In April and October every year key changes in employment law are made. Seeing as though we only launched in May 2022, below is an update of some of the things to be aware of that came into place from April 2022 and upcoming changes.
Key things to be aware of;
National minimum wage rises
The rates of the national minimum wage increased on 1 April 2022 as below;
From £8.91 to £9.50 for workers aged 23 and over (the national living wage);
From £8.36 to £9.18 for workers aged 21 or 22;
From £6.56 to £6.83 for workers aged 18 to 20;
From £4.62 to £4.81 for workers aged under 18 who are no longer of compulsory school age; and
From £4.30 to £4.81 for apprentices under 19, or over 19 and in the first year of the apprenticeship.
Increase statutory family-related pay and sick pay
As of 3rd April 2022, the weekly rates for statutory family related pay and sick pay increased as follows;
Maternity, Adoption, Paternity, Shared Parental and Parental Bereavement Pay increased to £156.66, an increase from £151.97
Statutory sick pay is now £99.35, an increase from £96.35.
Redundancy Pay Calculations
For the purposes of calculating redundancy pay, anyone made redundant on or after 6 April 2022, will have their weekly pay capped at £571 and the maximum statutory redundancy pay they can receive is £17,130.
Doctors signatures no longer required on Fit Notes
The Social Security (Medical Evidence) and Statutory Sick Pay (Medical Evidence) (Amendment) Regulations 2022 Regulations (SI 2022/298) reversed the requirement for fit notes to be completed in ink or another indelible substance, and the need for the fit note to be signed by the issuing doctor. Fit notes will contain the name of the Doctor authorising the form but no longer require their signature and can be issued digitally.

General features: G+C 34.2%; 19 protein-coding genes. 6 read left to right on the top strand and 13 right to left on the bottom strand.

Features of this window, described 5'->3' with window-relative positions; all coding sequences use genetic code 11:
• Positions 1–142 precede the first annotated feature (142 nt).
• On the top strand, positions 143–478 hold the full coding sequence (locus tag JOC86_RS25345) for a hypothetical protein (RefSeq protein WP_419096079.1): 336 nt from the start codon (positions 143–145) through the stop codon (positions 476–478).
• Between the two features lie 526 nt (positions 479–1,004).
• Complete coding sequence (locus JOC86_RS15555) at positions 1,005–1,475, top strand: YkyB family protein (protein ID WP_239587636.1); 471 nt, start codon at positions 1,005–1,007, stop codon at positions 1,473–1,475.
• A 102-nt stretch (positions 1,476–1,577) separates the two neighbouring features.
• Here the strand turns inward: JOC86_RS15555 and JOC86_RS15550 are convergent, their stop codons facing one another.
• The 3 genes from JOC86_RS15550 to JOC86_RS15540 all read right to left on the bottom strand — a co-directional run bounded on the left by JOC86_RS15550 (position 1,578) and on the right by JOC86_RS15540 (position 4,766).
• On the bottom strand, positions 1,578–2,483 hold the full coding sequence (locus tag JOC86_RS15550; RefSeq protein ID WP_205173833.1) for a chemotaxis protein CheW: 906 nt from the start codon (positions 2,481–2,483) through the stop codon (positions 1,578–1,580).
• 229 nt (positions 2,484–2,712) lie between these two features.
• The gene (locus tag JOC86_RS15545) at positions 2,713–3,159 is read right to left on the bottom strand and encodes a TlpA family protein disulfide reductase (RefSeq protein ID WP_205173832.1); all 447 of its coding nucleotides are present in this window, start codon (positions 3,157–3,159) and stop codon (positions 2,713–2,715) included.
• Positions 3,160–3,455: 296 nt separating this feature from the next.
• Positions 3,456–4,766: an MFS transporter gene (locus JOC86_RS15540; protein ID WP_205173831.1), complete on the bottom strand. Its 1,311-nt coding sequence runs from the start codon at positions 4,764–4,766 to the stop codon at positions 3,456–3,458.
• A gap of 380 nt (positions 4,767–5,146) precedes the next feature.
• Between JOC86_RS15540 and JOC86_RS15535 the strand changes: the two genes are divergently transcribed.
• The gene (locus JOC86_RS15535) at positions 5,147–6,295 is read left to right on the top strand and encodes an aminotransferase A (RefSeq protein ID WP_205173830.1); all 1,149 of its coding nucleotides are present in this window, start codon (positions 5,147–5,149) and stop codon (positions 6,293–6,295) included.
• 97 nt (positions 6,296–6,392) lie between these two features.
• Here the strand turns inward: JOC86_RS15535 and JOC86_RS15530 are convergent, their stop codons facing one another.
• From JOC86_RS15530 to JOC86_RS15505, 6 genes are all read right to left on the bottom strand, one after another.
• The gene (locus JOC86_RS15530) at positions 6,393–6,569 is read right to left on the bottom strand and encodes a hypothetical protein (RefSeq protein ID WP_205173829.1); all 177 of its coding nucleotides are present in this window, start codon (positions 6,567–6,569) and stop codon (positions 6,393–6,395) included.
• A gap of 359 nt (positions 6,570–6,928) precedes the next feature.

The below changes have no timescales attached yet but are useful for Employers and HR Professionals to be aware of;
Continuity of Service Gaps to be increased
Although a timeline is yet to be agreed, the Government's Good Work Plan outlines that the gap required to break an employees continuity of service should be increased from 1 week to 4 weeks. The idea of this change is to better protect employees who do intermittent work for their former employers but don't have access to their employment rights.
Right for workers to request a more stable contract
We're still waiting on a timeline for this change but the Government's Good Work Plan outlined how workers will be given the right to request a more stable contract after 26 weeks' continuous service. The change is intended to benefit those working irregular hours, such as those on Zero Hours contracts and who want more certainty to their income and hours.
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